Where’s the Strategic Plan? – 25 April 2024


The Victorians were good at strategic planning. When infrastructure was required for sewage or railways, direction was given as to where it was to go and, more importantly, where it shouldn’t. But what now with renewable energy? It’s as vital now as those services were then. Where’s the strategy?

The UK Government doesn’t want onshore wind in England though they’re keen on the energy from turbines on Scotland’s hills. Offshore wind’s welcome to them and being pushed hard. Aspects that go along with both, such as battery storage and hydrogen, are also being promoted.

But they seem to be letting a thousand flowers bloom and see what comes. Maybe they think the invisible hand of the market will deliver? Just as likely we’ll get the wrong things in the wrong places and maybe not even what’s required. It doesn’t require state-controlled enterprises. Even the Victorians were happy to leave it to the private sector. But it does require strategic direction.

We’re facing a plethora of applications for onshore windfarms, battery storage and hydrogen sites. Are they what’s needed or where we want them? East Lothian’s a microcosm of Scotland in many ways. Turbines are visible in the Forth with many more to come; others already turn on the Lammermuirs.

But now there’s continued applications for onshore development. Given the scale of what’s planned offshore and the fact Scotland produces nearly as much renewable electricity as its uses domestically, are they needed? They’re certainly not required by the locals and the visual impact will be significant. But hey ho, just let the market prevail.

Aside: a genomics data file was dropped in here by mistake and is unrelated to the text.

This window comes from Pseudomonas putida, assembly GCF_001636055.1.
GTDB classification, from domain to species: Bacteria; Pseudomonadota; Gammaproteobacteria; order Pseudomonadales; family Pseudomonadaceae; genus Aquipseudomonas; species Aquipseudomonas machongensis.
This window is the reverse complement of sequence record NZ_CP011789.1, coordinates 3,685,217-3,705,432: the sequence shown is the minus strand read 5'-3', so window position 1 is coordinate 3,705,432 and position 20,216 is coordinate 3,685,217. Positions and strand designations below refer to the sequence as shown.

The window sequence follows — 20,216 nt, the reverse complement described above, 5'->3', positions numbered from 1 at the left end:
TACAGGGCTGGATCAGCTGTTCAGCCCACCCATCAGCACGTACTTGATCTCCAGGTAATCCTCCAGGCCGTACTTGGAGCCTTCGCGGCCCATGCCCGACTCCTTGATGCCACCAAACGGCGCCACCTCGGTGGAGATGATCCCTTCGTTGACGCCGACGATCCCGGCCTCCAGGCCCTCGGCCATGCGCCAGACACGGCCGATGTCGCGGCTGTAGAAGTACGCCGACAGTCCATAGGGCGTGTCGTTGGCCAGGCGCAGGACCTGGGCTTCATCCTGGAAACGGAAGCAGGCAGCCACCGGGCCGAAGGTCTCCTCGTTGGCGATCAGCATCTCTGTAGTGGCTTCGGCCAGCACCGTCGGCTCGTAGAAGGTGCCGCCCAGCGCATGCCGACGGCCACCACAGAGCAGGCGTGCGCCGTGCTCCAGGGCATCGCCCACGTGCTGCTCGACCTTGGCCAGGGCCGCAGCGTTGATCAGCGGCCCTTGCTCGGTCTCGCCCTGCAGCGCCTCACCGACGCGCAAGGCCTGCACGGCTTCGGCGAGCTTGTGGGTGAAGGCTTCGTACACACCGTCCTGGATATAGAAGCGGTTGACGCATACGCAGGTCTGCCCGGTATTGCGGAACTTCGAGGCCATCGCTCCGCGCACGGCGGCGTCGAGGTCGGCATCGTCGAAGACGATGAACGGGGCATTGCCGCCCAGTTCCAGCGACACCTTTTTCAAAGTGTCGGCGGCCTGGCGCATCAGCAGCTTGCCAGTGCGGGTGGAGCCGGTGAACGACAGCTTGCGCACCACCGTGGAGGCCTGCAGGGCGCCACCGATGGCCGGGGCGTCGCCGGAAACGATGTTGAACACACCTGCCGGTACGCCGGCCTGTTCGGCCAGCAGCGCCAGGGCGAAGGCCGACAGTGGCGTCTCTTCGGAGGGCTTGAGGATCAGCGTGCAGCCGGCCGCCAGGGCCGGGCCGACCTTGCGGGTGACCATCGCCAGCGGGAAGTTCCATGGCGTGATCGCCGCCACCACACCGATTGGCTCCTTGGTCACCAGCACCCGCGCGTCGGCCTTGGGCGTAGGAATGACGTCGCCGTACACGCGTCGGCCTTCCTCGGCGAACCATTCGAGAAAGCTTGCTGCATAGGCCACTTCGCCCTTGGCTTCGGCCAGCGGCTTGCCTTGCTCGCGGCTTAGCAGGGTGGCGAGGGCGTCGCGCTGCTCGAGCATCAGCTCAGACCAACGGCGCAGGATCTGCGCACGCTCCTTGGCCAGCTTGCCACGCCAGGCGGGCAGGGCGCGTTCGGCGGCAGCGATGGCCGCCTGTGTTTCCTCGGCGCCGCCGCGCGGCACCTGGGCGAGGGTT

Similarly, applications for transmission stations, battery storage and hydrogen are flooding in. Many are doubtless required but are they for the right sites and what benefit will accrue locally? As an example, there’s an application for a battery storage plant just south of the A1 at Innerwick on existing arable land. It’ll be large as these are basically like many large ship-type containers, surrounded by high fencing.

After it’s built there’ll be no onsite jobs, other than regular checks. The nearest locals will get to work will be some landscaping and that’ll be low grade as it’s not exactly a botanical garden. It’ll also mean construction vehicles on narrow country roads and cabling for the necessary grid connection.

But on the other side of the A1 stands Torness. Now, the nuclear site itself is off limits but there’s land around it with roads and a grid connection already provided. If this development’s to happen, shouldn’t it be there?

The UK Government will say it’s a planning issue and for the council or Holyrood. That’s true but the Scottish Government seems equally hands off, each application being considered individually, not as part of a national strategy. Why not designated sites? Areas planned for renewable energy, where businesses can co-locate, and jobs be created.

Other areas face similar challenges as East Lothian. Good farmland lost, yet brown field and other sites dormant. The former’s something we may come to rue. That’s even before we discuss pylons. Cabling’s more expensive but environmentally less intrusive.

At the moment, communities are getting little benefit but all the hassle. No work but the environmental damage. We could learn from Victorian planning and direction.